It must be recognized that when the provider(s) or program does not match up well with a specific individual, a lack of progress may also result. If you or a relative believes this is what's happening, it is very appropriate to seek other options. However, before making any drastic changes keep in mind that, ironically, the most effective provider or program might be the one from which those with OCD most wish to escape.
There are a small number of people called non-responders, or treatment-refractory, who seem to have done everything under the sun regarding CBT and medications that work for most people with OCD without success. When faced with this difficult situation, it may be time to carefully consider some other avenues for treatment that exist, with emphasis on the carefully, as many of these options remain in the investigational stage.
However, as my colleague, Dr. Dee Franklin, says, “most of the time, treatment responders are treatment followers.” Accordingly, before jumping to any conclusions about being an OCD treatment non-responder, answering this simple question forthrightly may be helpful: “Have I (or a loved one) adhered to the recommended treatment plan?” If the most truthful answer is no, it may not be a case of treatment non-response but more one of being a treatment non-participant, which is an entirely different matter. It can be murky at times, but still, it is important to accurately differentiate treatment non-responders and treatment refusers to ensure that the proper approach is taken.
It seems reasonable to ask why given its inherent challenges anyone would chose to engage in OCD treatment if they didn’t have a darn good reason to do so? Short answer, they probably wouldn't. While OCD treatment is designed to “pull you along,” it would not be wise to underestimate the importance of a person with OCD having a strong inner drive pushing them forward. Not having a compelling enough reason to engage in OCD treatment may explain why some individuals do not make progress. For some people, a compelling reason for OCD treatment is that they have lost a job or relationship and do not want to lose anything else. For others, it may be the hope of a better life or aligning with being courageous as a core value that they have made a commitment to live by. OCD treatment inherently involves the difficult task of facing fears.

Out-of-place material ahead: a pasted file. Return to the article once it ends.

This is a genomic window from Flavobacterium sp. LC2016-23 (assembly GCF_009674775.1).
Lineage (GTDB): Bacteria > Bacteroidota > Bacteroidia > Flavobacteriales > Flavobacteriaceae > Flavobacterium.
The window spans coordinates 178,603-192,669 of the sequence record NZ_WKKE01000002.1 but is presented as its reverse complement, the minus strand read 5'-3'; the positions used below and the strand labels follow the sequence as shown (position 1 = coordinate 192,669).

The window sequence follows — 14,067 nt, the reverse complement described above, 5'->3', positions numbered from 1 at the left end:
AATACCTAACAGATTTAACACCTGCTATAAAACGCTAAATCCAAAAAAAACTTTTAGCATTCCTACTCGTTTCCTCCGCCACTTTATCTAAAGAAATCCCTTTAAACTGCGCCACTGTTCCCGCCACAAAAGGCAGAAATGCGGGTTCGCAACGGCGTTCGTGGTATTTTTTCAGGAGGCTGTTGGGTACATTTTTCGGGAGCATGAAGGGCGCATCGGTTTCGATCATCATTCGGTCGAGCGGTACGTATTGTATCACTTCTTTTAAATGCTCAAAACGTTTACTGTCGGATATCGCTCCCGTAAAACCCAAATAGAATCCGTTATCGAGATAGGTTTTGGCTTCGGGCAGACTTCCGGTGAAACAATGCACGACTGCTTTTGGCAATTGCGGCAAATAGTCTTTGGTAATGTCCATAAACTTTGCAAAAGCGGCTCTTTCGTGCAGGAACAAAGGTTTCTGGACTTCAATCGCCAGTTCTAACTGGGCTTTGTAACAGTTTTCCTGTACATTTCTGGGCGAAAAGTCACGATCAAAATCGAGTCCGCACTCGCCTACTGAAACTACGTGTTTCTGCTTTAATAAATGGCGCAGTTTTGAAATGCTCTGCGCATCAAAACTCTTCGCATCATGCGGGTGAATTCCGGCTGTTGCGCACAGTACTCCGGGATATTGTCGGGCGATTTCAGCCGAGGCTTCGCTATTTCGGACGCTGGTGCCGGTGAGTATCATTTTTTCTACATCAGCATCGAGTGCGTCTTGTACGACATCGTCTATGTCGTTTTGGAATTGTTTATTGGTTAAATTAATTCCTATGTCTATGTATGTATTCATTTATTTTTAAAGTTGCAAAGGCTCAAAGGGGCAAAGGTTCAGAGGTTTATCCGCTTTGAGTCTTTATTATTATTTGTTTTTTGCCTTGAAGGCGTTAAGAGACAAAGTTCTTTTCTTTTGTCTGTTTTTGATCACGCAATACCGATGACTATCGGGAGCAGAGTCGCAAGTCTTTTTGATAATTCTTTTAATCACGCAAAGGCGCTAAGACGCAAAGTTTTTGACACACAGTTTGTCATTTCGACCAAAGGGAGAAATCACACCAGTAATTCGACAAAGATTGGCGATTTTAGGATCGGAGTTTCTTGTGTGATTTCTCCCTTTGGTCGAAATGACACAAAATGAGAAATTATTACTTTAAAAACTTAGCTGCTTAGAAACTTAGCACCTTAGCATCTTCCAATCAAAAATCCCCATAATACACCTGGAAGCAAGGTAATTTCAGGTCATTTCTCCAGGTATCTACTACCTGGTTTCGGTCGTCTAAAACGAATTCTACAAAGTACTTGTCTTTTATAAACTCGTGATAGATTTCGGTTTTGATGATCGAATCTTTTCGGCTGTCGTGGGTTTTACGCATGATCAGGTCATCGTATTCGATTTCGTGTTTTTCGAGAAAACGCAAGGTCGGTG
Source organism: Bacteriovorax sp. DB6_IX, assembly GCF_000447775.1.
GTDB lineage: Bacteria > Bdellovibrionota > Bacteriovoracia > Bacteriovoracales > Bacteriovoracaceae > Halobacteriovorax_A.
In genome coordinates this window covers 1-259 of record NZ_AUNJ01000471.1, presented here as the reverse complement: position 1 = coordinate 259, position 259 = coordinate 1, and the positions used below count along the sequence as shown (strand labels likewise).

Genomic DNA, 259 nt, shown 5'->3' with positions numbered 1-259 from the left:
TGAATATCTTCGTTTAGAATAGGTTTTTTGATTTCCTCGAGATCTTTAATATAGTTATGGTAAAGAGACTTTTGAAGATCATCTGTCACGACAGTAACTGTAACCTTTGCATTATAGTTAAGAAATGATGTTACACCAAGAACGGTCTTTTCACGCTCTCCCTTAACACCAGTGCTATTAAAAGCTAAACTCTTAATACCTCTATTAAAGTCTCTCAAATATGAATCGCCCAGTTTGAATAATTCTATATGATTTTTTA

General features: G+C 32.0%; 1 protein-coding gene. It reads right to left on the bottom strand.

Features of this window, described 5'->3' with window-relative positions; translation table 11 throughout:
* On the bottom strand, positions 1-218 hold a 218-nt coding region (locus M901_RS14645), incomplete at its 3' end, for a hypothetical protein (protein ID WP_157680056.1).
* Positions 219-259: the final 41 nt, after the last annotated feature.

If someone hasn’t yet found a compelling reason to engage fully with OCD treatment, investing some time and effort in finding one that is meaningful for them, whatever it may turn out to be, can be the secret sauce of success. Sometimes discovering a compelling reason for OCD treatment arrives in the flash of an “ah ha moment,” other times it arrives as the cummulative result of a series of small "ah ha's" or emerges gradually without any specific "ah ha's" from consistent participation in treatment over time.
Finally, some people do not make progress in OCD treatment due to fear. They could be afraid of what OCD will do to them if they stop listening to its orders, or they might be fearful of how much anxiety OCD treatment will evoke. Sometimes fear is covered up by denial, excuses, inexplicable physical symptoms, resistance, or dropping out of treatment. In other instances, the individual's fear is right on the surface. However, certain individuals may manifest a confusing combination of various types of fear responses. Fear of both OCD and its treatment is natural. The key is to learn how to understand and manage this fear, not be controlled by it.
Do you identify with one or more of these possible reasons for OCD treatment not progressing in regard to yourself or someone else you care about? Or, perhaps this article stimulated you to think of a different explanation. Either way, it may be helpful to share your thoughts on this issue with the treatment provider(s) as soon as possible. After all, that's what they’re there for, right?
But even when OCD treatment does not appear to be working, it is important to stay hopeful and seek answers. Having more awareness about obstacles to making progress in treatment creates opportunities for overcoming them. The world is full of people who thought that succeeding in OCD treatment was impossible for them or a loved one – until one day, it wasn’t.